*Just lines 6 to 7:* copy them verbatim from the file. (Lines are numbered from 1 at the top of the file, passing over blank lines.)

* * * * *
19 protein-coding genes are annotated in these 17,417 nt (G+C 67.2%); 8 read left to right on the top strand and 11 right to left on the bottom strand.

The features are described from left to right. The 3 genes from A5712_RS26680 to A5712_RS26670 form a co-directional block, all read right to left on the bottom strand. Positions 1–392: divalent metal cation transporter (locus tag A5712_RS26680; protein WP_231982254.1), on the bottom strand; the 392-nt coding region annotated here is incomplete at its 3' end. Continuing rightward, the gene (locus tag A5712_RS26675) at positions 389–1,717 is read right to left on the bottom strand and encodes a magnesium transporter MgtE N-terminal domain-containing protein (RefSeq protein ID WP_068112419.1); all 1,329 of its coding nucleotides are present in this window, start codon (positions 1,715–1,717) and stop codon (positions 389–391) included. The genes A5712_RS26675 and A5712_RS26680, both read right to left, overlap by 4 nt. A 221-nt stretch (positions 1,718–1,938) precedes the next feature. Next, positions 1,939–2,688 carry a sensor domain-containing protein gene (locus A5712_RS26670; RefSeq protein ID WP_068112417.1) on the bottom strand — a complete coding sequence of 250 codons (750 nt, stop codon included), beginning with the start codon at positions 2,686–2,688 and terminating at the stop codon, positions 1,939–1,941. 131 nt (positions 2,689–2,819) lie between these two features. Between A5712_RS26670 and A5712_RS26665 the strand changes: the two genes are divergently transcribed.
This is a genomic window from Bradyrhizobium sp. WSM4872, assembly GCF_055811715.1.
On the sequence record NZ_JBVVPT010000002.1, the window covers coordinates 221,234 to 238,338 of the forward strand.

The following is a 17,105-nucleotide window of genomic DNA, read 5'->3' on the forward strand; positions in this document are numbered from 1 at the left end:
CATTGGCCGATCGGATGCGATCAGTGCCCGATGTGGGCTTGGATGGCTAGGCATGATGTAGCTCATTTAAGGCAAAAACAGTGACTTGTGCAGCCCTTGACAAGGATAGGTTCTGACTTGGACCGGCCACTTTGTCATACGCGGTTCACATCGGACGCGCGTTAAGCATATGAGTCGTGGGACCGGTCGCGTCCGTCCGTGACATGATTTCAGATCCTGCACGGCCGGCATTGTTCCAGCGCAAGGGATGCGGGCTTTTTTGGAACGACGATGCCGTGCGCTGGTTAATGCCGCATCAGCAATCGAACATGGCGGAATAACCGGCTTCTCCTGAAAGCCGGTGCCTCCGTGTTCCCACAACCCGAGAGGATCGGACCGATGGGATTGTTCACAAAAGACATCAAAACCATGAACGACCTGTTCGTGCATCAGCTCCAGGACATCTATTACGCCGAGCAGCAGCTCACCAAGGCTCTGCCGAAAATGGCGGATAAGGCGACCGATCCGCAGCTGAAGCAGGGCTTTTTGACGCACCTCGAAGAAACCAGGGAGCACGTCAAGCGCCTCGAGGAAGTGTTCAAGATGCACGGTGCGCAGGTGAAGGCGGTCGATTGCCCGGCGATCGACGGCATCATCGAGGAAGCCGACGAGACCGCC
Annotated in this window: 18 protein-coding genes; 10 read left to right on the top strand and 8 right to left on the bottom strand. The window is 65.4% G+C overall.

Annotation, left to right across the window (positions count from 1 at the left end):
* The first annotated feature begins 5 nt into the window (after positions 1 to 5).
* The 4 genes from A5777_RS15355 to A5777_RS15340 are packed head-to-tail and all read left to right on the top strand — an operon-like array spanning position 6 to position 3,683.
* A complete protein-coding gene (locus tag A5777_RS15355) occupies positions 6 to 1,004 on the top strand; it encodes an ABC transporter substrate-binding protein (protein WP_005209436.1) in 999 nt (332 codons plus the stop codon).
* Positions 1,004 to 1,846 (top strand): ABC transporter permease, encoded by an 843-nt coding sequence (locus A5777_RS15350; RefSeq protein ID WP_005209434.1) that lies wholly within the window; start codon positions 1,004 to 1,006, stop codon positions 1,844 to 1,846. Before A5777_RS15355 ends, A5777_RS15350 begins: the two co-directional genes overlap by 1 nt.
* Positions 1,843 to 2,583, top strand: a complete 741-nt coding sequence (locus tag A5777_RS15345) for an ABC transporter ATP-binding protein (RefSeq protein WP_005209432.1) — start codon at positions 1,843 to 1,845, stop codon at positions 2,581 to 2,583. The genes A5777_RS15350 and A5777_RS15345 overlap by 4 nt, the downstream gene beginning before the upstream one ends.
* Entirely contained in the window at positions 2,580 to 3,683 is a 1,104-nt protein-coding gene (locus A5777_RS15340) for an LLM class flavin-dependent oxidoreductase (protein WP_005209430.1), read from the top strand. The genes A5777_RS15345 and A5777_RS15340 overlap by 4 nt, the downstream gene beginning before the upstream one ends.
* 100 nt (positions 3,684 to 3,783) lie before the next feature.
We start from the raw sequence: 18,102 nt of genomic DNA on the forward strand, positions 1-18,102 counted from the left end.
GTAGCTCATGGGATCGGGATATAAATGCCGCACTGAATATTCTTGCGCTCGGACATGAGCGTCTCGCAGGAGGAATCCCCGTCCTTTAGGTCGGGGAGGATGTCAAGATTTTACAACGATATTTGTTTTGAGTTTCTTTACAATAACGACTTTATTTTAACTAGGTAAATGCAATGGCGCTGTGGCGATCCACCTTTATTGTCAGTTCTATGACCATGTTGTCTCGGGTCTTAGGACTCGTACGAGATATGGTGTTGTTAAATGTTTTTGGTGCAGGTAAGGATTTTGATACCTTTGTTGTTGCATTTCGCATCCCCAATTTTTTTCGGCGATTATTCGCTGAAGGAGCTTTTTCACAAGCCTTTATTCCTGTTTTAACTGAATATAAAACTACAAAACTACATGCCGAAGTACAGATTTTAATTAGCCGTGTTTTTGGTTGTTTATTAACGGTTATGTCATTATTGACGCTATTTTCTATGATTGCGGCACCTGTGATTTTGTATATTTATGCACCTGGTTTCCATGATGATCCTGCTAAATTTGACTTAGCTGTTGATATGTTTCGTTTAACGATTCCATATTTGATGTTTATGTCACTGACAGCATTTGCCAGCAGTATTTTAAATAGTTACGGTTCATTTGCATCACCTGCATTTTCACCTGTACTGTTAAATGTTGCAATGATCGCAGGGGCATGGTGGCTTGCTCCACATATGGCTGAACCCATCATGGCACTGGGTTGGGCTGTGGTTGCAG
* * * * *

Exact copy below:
CATTGGCCGATCGGATGCGATCAGTGCCCGATGTGGGCTTGGATGGCTAGGCATGATGTAGCTCATTTAAGGCAAAAACAGTGACTTGTGCAGCCCTTGACAAGGATAGGTTCTGACTTGGACCGGCCACTTTGTCATACGCGGTTCACATCGGACGCGCGTTAAGCATATGAGTCGTGGGACCGGTCGCGTCCGTCCGTGACATGATTTCAGATCCTGCACGGCCGGCATTGTTCCAGCGCAAGGGATGCGGGCTTTTTTGGAACGACGATGCCGTGCGCTGGTTAATGCCGCATCAGCAATCGAACATGGCGGAATAACCGGCTTCTCCTGAAAGCCGGTGCCTCCGTGTTCCCACAACCCGAGAGGATCGGACCGATGGGATTGTTCACAAAAGACATCAAAACCATGAACGACCTGTTCGTGCATCAGCTCCAGGACATCTATTACGCCGAGCAGCAGCTCACCAAGGCTCTGCCGAAAATGGCGGATAAGGCGACCGATCCGCAGCTGAAGCAGGGCTTTTTGACGCACCTCGAAGAAACCAGGGAGCACGTCAAGCGCCTCGAGGAAGTGTTCAAGATGCACGGTGCGCAGGTGAAGGCGGTCGATTGCCCGGCGATCGACGGCATCATCGAGGAAGCCGACGAGACCGCC
Annotated in this window: 18 protein-coding genes; 10 read left to right on the top strand and 8 right to left on the bottom strand. The window is 65.4% G+C overall.